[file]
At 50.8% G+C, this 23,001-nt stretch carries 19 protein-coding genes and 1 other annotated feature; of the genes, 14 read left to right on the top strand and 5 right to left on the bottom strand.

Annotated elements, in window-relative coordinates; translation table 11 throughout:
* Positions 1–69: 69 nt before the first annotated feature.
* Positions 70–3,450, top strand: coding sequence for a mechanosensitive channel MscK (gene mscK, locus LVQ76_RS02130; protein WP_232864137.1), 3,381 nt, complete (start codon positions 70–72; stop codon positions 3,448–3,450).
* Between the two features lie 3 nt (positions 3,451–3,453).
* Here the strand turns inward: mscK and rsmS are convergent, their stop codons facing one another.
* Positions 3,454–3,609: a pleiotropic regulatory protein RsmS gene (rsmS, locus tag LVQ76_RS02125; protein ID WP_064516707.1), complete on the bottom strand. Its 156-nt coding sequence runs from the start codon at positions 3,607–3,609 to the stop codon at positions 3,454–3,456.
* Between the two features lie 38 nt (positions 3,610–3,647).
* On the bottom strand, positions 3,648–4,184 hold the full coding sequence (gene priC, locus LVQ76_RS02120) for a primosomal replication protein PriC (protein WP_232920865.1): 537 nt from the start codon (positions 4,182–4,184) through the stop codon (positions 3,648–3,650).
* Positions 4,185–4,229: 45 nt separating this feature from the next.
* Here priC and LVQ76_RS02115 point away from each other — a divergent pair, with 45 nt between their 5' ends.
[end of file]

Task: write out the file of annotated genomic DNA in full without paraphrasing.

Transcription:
At 50.8% G+C, this 23,001-nt stretch carries 19 protein-coding genes and 1 other annotated feature; of the genes, 14 read left to right on the top strand and 5 right to left on the bottom strand.

Annotated elements, in window-relative coordinates; translation table 11 throughout:
* Positions 1–69: 69 nt before the first annotated feature.
* Positions 70–3,450, top strand: coding sequence for a mechanosensitive channel MscK (gene mscK, locus LVQ76_RS02130; protein WP_232864137.1), 3,381 nt, complete (start codon positions 70–72; stop codon positions 3,448–3,450).
* Between the two features lie 3 nt (positions 3,451–3,453).
* Here the strand turns inward: mscK and rsmS are convergent, their stop codons facing one another.
* Positions 3,454–3,609: a pleiotropic regulatory protein RsmS gene (rsmS, locus tag LVQ76_RS02125; protein ID WP_064516707.1), complete on the bottom strand. Its 156-nt coding sequence runs from the start codon at positions 3,607–3,609 to the stop codon at positions 3,454–3,456.
* Between the two features lie 38 nt (positions 3,610–3,647).
* On the bottom strand, positions 3,648–4,184 hold the full coding sequence (gene priC, locus LVQ76_RS02120) for a primosomal replication protein PriC (protein WP_232920865.1): 537 nt from the start codon (positions 4,182–4,184) through the stop codon (positions 3,648–3,650).
* Positions 4,185–4,229: 45 nt separating this feature from the next.
* Here priC and LVQ76_RS02115 point away from each other — a divergent pair, with 45 nt between their 5' ends.